Tuesday, July 31, 2007

The Trials of Darryl Hunt

The Trials of Darryl Hunt, a documentary about an innocent black man convicted and incarcerated in North Carolina, is debuting in various locales around the country. Here's a review from the Seattle Times:

Ricki Stern and Annie Sundberg's remarkable documentary, The Trials ofDarryl Hunt, tells a story so harrowing, you watch without blinking, forgetting to breathe. It's a true saga of misplaced justice, spun out over nearly 2 decades. In 1984, a 19-year-old black man was accused of the brutal rape and murder of Deborah Sykes, a young white woman inWinston-Salem, N.C. Though no physical evidence linked Hunt to the crime, and the young man (who had no violent crime record) steadfastly maintained his innocence, an all-white jury convicted him and sentenced him to life in prison.

Ten years later, DNA test results were posted, categorically eliminating Hunt as a suspect in the crime. And yet, despite the best efforts of a legal team and numerous supporters, he was not set free. Appeals were filed, arguments made, and Hunt sat in his prison cell as more years went by.

An image from the film, taken after a conversation with attorney MarkRabil, shows Hunt framed through a small window behind a locked door; his usual smile is absent, and he looks both terrified and resigned.

Stern and Sundberg spent 10 years shooting this film, not knowing how the story might end. They spin their tale tautly and confidently, smoothly untangling a complicated web of legalities and facts. A late courtroom confrontation between Hunt and the victim's mother is as gripping as any thriller, and sure to break your heart. She, in mourning for her beloved daughter, maintains that Hunt must be guilty. "You are in my prayers," a tearful Hunt tells her quietly.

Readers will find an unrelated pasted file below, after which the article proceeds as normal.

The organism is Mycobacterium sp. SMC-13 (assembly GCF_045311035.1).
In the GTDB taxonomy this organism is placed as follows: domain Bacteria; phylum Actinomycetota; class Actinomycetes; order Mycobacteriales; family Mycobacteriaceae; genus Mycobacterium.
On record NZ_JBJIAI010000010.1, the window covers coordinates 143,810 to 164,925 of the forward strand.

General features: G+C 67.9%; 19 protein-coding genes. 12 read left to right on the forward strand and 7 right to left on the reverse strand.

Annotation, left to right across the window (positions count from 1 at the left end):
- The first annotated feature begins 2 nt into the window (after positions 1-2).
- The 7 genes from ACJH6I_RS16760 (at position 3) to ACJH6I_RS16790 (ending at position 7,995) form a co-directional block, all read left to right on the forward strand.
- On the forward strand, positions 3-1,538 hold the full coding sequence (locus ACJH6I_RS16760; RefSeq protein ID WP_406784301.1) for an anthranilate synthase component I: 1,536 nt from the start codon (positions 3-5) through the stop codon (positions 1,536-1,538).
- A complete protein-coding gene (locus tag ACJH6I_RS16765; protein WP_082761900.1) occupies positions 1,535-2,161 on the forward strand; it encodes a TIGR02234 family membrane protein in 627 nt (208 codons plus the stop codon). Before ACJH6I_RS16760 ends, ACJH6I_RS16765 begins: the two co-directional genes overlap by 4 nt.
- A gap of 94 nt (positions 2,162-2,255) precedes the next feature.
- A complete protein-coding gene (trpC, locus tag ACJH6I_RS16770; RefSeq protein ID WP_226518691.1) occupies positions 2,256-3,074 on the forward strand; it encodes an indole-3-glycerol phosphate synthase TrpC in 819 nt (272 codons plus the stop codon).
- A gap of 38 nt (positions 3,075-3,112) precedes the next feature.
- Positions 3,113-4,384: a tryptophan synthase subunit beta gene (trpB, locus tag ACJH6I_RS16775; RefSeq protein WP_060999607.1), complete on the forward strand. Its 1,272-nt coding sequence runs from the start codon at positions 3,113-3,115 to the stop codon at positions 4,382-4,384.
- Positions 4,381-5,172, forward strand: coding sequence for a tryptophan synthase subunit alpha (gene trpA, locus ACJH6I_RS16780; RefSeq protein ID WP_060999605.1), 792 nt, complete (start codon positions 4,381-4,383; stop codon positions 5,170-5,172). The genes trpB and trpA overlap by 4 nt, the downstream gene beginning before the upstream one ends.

Throughout the film, Hunt emerges as a likable man with a deep religious faith and an astonishing ability to reject anger and bitterness. In the film's climactic courtroom scene, he gazes silently heavenward after hearing the words for which he's waited nearly 20 years.

(Earlier this year, after the film's completion, Hunt received a restitution payment and an official apology from the city. True to the generous nature we see in the film, he told the Winston-Salem Journal that while he appreciated the apology, "I still think the apology needs to go to Mrs. Sykes and her family, because I'm still living.")

The Trials of Darryl Hunt, which won the documentary prize at the Seattle International Film Festival last year, tells a story that needs to be heard. "I pray that I may turn this injustice into something meaningful," says Hunt at one point. Thanks to Stern, Sundberg and the many people who contributed to the making of this film, he already has.

1 comment:

Anonymous said...

When you hear of cases like this, and then you see bogus innocence claims like Lonnie Johnson, Kevin Cooper, Mumia Abu-Jamal and Darrell Grayson, to name but a few, you have to wonder whether those cases suck up oxygen from true injustices like those of Darryl Hunt and hurt the chances of the Darryl Hunt's of the world.

It's nice to see that Mr. Hunt has kindness for Ms. Sykes mother. She has suffered an injustice as well.

Innocence has to be a priority in the justice system. It has to. After all, isn't that an integral part of justice? It also means that the Lonnie Johnson type nonsense has to stop. When will responsible abolitionists rein in their overzealous cohorts?